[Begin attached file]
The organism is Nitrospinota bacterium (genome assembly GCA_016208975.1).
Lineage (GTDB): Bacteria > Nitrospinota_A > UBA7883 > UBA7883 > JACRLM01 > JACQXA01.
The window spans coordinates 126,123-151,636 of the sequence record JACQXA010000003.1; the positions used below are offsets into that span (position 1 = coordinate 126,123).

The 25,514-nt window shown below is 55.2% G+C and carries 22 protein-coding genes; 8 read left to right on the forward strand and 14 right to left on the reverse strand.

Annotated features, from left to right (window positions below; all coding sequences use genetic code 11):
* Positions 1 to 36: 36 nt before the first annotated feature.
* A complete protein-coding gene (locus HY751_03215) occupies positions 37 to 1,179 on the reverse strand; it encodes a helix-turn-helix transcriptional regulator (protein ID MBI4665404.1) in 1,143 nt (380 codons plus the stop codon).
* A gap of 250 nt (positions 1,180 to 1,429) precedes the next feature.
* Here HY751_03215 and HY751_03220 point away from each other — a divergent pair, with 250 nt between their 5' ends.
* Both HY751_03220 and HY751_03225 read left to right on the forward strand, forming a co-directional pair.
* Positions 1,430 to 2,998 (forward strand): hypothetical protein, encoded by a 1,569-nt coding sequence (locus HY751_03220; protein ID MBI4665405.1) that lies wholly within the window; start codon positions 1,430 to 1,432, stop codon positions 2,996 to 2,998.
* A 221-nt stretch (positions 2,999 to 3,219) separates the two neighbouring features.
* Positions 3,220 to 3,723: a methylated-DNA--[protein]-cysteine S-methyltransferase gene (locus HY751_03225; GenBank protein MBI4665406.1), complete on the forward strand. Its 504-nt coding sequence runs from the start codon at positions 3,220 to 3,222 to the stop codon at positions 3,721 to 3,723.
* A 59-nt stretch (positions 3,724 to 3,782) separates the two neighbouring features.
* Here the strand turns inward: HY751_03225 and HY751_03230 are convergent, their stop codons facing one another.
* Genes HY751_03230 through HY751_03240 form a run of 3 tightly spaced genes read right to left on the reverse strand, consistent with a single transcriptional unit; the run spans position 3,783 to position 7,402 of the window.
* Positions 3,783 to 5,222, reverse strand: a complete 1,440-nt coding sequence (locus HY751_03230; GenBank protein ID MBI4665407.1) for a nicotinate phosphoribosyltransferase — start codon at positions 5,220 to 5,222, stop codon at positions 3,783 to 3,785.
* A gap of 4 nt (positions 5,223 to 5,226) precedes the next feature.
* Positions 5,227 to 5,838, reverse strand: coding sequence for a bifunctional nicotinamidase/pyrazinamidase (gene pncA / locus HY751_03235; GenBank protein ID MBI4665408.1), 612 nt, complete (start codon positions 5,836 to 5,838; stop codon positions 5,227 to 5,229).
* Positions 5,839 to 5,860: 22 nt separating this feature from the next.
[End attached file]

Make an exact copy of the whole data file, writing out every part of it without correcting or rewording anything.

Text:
The organism is Nitrospinota bacterium (genome assembly GCA_016208975.1).
Lineage (GTDB): Bacteria > Nitrospinota_A > UBA7883 > UBA7883 > JACRLM01 > JACQXA01.
The window spans coordinates 126,123-151,636 of the sequence record JACQXA010000003.1; the positions used below are offsets into that span (position 1 = coordinate 126,123).

The 25,514-nt window shown below is 55.2% G+C and carries 22 protein-coding genes; 8 read left to right on the forward strand and 14 right to left on the reverse strand.

Annotated features, from left to right (window positions below; all coding sequences use genetic code 11):
* Positions 1 to 36: 36 nt before the first annotated feature.
* A complete protein-coding gene (locus HY751_03215) occupies positions 37 to 1,179 on the reverse strand; it encodes a helix-turn-helix transcriptional regulator (protein ID MBI4665404.1) in 1,143 nt (380 codons plus the stop codon).
* A gap of 250 nt (positions 1,180 to 1,429) precedes the next feature.
* Here HY751_03215 and HY751_03220 point away from each other — a divergent pair, with 250 nt between their 5' ends.
* Both HY751_03220 and HY751_03225 read left to right on the forward strand, forming a co-directional pair.
* Positions 1,430 to 2,998 (forward strand): hypothetical protein, encoded by a 1,569-nt coding sequence (locus HY751_03220; protein ID MBI4665405.1) that lies wholly within the window; start codon positions 1,430 to 1,432, stop codon positions 2,996 to 2,998.
* A 221-nt stretch (positions 2,999 to 3,219) separates the two neighbouring features.
* Positions 3,220 to 3,723: a methylated-DNA--[protein]-cysteine S-methyltransferase gene (locus HY751_03225; GenBank protein MBI4665406.1), complete on the forward strand. Its 504-nt coding sequence runs from the start codon at positions 3,220 to 3,222 to the stop codon at positions 3,721 to 3,723.
* A 59-nt stretch (positions 3,724 to 3,782) separates the two neighbouring features.
* Here the strand turns inward: HY751_03225 and HY751_03230 are convergent, their stop codons facing one another.
* Genes HY751_03230 through HY751_03240 form a run of 3 tightly spaced genes read right to left on the reverse strand, consistent with a single transcriptional unit; the run spans position 3,783 to position 7,402 of the window.
* Positions 3,783 to 5,222, reverse strand: a complete 1,440-nt coding sequence (locus HY751_03230; GenBank protein ID MBI4665407.1) for a nicotinate phosphoribosyltransferase — start codon at positions 5,220 to 5,222, stop codon at positions 3,783 to 3,785.
* A gap of 4 nt (positions 5,223 to 5,226) precedes the next feature.
* Positions 5,227 to 5,838, reverse strand: coding sequence for a bifunctional nicotinamidase/pyrazinamidase (gene pncA / locus HY751_03235; GenBank protein ID MBI4665408.1), 612 nt, complete (start codon positions 5,836 to 5,838; stop codon positions 5,227 to 5,229).
* Positions 5,839 to 5,860: 22 nt separating this feature from the next.